“Another study focused on Attention Deficit Disorder (ADD),” explained O’Brien. “132 kids were tested and all of them improved in all 12 markers in six months on a gluten-free diet. Their brain was the weak link [that gluten was affecting].”
It’s an overwhelming idea — that everyone is sensitive to gluten — but considering the amount of gluten in today’s heavily processed food — 50 percent more according to O’Brien — it’s not as far-fetched as it may feel.
The case for gluten
While the information presented by Dr. O’Brien sounds like a convincing reason to exclude gluten from your diet, other experts and researchers don’t agree that gluten is harmful to people who don’t suffer from celiac disease or gluten sensitivity.
A 2018 study by the Division of Gastroenterology at the University of South Alabama School of Medicine found that:
“High-quality evidence supporting gluten avoidance for physical symptoms or diseases other than those specifically known to be caused by immune-mediated responses to gluten is neither robust nor convincing. In fact, gluten avoidance may be associated with adverse effects in patients without proven gluten-related diseases.”
According to the study, the main risk for people who avoid gluten without a medical reason is a deficiency in key minerals and nutrients, including iron, folate (vitamin B), calcium, and fiber caused by a restrictive diet.
The average American diet is already low in fiber in particular, and when you remove whole wheat, the problem gets even worse.
Of course, these deficiencies can be overcome if you pay careful attention to what you eat and do your research before starting a gluten-free diet. In fact, some argue that the very act of researching everything you eat to make sure it’s gluten-free makes you more likely to make healthy food choices in general.
Research on gluten and diabetes
There is significantly more research on gluten and type 1 diabetes than gluten and type 2 diabetes.
Type 1 diabetes diagnosis usually presents before celiac disease
This 2015 study from Baltimore and Boston determined that celiac disease occurs in as much as 20 percent of people with type 1 diabetes.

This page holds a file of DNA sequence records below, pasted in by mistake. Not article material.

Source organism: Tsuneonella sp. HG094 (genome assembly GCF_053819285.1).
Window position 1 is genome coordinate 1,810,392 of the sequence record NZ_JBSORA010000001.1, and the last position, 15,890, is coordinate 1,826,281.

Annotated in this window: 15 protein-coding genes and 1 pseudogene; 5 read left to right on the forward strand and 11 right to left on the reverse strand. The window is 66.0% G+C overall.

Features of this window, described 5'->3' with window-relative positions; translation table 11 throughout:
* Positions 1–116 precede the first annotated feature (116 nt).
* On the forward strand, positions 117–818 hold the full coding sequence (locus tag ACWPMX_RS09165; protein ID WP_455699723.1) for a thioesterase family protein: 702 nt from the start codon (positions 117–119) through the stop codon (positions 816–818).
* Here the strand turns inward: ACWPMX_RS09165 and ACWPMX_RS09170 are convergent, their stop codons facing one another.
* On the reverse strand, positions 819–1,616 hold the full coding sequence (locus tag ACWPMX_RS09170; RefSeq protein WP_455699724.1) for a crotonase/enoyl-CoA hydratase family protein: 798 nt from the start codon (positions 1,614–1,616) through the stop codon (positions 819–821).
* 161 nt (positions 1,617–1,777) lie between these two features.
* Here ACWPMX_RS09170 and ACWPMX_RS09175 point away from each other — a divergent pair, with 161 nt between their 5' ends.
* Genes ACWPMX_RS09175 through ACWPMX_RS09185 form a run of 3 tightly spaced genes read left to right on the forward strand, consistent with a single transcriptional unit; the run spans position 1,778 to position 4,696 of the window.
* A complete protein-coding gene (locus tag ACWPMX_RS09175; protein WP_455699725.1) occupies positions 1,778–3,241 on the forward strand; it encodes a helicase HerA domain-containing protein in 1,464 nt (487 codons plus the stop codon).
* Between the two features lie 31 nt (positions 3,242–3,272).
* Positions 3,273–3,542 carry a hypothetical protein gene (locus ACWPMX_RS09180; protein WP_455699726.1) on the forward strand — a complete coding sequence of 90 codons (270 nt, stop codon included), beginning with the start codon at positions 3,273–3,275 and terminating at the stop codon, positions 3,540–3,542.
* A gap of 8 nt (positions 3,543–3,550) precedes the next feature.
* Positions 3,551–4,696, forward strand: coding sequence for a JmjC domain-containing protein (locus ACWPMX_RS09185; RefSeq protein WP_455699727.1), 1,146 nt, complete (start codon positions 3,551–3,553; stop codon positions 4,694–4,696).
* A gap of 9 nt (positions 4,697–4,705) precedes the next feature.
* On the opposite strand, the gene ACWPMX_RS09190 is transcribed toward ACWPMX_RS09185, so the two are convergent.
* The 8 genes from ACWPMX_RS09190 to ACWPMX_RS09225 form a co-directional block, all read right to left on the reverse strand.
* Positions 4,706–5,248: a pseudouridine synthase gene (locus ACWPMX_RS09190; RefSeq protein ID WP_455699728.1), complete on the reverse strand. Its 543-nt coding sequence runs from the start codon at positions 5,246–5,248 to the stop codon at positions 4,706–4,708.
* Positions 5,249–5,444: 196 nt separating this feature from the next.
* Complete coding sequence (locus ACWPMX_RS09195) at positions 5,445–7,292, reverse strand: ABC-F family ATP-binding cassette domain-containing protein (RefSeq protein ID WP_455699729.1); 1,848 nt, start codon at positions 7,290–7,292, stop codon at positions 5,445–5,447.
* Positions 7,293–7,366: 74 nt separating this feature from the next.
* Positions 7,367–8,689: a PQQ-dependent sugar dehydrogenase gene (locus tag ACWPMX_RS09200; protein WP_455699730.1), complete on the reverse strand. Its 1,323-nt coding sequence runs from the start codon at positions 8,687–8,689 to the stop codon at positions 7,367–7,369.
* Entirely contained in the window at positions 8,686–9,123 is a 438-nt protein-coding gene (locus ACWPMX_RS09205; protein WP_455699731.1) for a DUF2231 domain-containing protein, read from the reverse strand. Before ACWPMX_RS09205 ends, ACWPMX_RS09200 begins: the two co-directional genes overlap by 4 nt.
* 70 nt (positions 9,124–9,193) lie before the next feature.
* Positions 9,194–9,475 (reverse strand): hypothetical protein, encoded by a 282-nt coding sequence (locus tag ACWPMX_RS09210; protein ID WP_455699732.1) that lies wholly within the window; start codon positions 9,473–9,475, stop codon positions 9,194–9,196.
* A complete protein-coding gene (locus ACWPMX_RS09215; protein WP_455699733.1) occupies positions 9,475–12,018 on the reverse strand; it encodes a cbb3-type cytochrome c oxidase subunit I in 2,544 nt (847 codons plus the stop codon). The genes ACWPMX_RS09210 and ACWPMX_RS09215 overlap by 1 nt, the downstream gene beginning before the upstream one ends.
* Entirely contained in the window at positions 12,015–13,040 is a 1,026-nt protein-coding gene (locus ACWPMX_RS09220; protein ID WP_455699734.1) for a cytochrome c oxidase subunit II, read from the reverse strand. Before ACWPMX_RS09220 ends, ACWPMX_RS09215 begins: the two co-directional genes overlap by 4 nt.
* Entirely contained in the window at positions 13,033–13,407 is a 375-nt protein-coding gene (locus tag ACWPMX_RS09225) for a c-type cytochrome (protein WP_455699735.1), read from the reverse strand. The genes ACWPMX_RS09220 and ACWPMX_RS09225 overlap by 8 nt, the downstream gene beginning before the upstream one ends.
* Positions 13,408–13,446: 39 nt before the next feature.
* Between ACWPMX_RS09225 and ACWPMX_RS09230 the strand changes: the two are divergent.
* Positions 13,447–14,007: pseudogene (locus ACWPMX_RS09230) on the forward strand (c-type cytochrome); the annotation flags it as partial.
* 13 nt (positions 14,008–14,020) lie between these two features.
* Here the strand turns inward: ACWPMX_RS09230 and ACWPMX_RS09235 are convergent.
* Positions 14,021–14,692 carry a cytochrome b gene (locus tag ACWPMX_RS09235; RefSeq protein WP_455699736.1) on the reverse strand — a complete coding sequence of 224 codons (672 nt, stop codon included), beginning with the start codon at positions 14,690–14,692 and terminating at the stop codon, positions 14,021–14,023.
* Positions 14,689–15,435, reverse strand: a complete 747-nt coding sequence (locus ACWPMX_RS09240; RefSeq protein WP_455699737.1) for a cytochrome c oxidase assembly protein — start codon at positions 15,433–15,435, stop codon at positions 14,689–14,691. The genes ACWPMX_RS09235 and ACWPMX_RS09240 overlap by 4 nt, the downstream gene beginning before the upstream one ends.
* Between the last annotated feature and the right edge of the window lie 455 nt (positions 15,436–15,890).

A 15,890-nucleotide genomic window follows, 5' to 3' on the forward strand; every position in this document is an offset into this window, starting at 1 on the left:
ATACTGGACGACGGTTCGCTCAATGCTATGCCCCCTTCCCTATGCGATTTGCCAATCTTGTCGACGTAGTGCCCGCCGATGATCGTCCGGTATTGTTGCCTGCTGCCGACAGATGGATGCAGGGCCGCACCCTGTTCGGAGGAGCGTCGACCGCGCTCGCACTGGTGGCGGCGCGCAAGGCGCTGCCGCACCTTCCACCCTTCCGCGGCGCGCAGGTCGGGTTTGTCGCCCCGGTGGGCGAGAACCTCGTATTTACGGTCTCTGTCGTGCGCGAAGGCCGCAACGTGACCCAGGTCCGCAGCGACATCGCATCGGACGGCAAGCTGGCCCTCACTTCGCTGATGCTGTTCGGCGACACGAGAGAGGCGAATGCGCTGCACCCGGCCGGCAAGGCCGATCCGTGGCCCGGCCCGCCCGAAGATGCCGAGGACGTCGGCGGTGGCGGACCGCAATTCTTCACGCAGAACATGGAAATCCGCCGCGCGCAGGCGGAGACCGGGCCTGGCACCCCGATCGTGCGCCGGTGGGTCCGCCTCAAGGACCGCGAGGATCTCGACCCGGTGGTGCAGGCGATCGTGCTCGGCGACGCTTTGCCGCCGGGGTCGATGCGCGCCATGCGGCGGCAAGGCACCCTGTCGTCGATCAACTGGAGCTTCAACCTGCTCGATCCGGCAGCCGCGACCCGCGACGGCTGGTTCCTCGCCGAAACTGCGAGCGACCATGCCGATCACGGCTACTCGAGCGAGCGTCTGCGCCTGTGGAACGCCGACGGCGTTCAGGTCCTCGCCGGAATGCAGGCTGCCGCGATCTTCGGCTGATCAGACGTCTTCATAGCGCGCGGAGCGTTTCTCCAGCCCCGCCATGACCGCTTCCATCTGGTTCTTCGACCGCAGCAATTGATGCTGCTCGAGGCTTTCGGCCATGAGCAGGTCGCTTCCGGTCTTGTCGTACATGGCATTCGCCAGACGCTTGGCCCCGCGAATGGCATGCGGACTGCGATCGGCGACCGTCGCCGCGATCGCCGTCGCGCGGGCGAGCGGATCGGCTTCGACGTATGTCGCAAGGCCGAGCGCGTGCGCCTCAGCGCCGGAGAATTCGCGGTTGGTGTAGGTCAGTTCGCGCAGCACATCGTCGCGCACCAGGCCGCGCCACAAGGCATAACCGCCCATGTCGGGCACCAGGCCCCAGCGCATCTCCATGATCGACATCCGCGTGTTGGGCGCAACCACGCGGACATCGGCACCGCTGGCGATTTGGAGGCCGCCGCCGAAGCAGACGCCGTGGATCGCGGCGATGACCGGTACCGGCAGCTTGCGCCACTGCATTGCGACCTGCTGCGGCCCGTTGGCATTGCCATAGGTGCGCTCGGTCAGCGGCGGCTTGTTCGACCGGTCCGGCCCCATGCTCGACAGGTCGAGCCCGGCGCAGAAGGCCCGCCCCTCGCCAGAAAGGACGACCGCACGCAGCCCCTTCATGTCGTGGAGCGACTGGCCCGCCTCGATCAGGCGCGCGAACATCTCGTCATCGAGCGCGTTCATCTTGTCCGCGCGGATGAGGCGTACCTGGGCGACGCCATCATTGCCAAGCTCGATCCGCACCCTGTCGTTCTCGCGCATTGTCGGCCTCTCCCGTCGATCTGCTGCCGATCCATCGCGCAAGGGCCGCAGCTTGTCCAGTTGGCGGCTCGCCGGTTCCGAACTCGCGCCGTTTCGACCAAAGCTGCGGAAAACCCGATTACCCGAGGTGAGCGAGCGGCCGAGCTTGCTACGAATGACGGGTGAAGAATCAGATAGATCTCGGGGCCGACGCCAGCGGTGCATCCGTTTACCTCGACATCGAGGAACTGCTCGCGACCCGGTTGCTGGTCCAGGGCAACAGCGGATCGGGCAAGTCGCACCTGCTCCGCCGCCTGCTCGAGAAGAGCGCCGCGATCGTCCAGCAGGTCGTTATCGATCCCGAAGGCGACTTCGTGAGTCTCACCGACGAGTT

Additionally, it determined that type 1 diabetes generally develops first. In patients in which the celiac disease developed first, the onset of their type 1 diabetes was notably later in life than average.
Lastly, patients who develop both celiac disease and type 1 diabetes tended to develop type 1 diabetes at a younger age compared to patients with type 1 diabetes who never developed celiac disease.
Type 1 diabetes and celiac disease have overlapping genetic determinants
The same study from Baltimore and Boston also found that celiac disease and type 1 diabetes have several overlapping genetic risk factors. The HLA-DQ2 and DQ8 genes have both been pinpointed as significant determinants of developing either disease.
Mother’s high gluten consumption during pregnancy increases the child’s risk of type 1 diabetes
This 2018 study from Denmark found that women with the highest gluten consumption during pregnancy significantly increased the risk of type 1 diabetes in their child, essentially doubling the risk.
Gluten-free diet significantly reduced the incidence of type 1 diabetes in mice
This 1999 study (discussed again in 2014) from Denmark determined that a gluten-free diet largely prevented the onset of type 1 diabetes in mice. The mice followed a gluten-free diet for almost an entire year, reducing the incidence of type 1 diabetes from 64 percent to a remarkable 15 percent.